I WOULD like to think that I am a hard-working, law-abiding, taxpaying, hard-working sort of chap.

My only previous run-in with the police was back when I was 18. It involved me being stopped by an officer at night-time when I was unlocking my bicycle, as they thought I had stolen it.

When I showed them I new the code, they let me off with no trouble – nobody would want to steal that old rust bucket anyway. But on one overcast afternoon, that was about to change.

Last week motorists were being reminded by officers, as part of Wiltshire Police’s Operation Close Pass, to consider the safety of cyclists when they are overtaking them.

A couple of volunteer cyclists, riding on a bike that had both front and back cameras, rode along Hilperton Road in Trowbridge for a few hours, the same road where a cyclist had died only a few months before.

That data was fed to the police and anyone deemed to have passed too close to the volunteer cyclists were stopped by police and given a short lesson on sharing the road space safely. On top of educating them, officers also looked at both driver and car legality, car condition and did a standard eyesight test.

So I thought I would give it a test run. With trembling fingers, I pulled into the fire station after being flagged down by an officer.

“Afternoon officer, nice day we’re having,” I said.

“Good afternoon. Please can you assist us with some vehicle checks,” said the officer. I managed to pass the first test of applying the brakes, checking the lights and steering.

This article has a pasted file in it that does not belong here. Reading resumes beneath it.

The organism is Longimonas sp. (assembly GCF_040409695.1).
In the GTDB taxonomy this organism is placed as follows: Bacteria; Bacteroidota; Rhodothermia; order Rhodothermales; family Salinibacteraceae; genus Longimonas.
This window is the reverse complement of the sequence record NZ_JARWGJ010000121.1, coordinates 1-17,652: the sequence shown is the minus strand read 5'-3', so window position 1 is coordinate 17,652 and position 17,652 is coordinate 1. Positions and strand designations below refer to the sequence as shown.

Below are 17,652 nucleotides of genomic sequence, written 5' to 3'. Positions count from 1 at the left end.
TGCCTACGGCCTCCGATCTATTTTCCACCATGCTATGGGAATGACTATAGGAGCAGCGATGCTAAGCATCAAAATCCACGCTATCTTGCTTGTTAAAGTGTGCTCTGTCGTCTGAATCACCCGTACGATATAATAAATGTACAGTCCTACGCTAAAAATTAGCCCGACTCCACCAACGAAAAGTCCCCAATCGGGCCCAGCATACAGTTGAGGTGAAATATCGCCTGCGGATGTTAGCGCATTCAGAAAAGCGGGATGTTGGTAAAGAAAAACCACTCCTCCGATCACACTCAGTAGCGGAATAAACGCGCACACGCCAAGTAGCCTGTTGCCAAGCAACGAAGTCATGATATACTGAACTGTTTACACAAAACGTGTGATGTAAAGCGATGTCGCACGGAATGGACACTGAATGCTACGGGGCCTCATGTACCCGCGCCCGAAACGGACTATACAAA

Next up I had to read out a number plate from 20 metres away - another success.

This did not last long as the officers admonished me for the car’s dirty windscreen. I was then talked through the dangers of this. I have learned my lesson!

Finally, road safety officer, Sergeant Simon Drewett, took me through how drivers need to give cyclists at least 1.5m of space when travelling at 30mph and to see it from the perspective of both sides, by getting onto the bike and into the car.

PC Drewett also stressed the importance of cyclists and motorists being aware of what is around them on the roads. “It is important that we continue to educate drivers about the need to share road space.

“Sadly, we have already seen the tragic deaths of two cyclists on the roads of Wiltshire so far this year. In addition, there have also been a worrying number of riders injured, some seriously,” he said.

“It is apparent that motorists appear not to give those most vulnerable on our roads either enough space or time to use the roads in safety.”

A total of 38 drivers were stopped, with the majority of these being routine spot-checks. However, the operation saw three Fixed Penalty Notices given for number plate and seat belt matters and two drivers were reported for driving without insurance.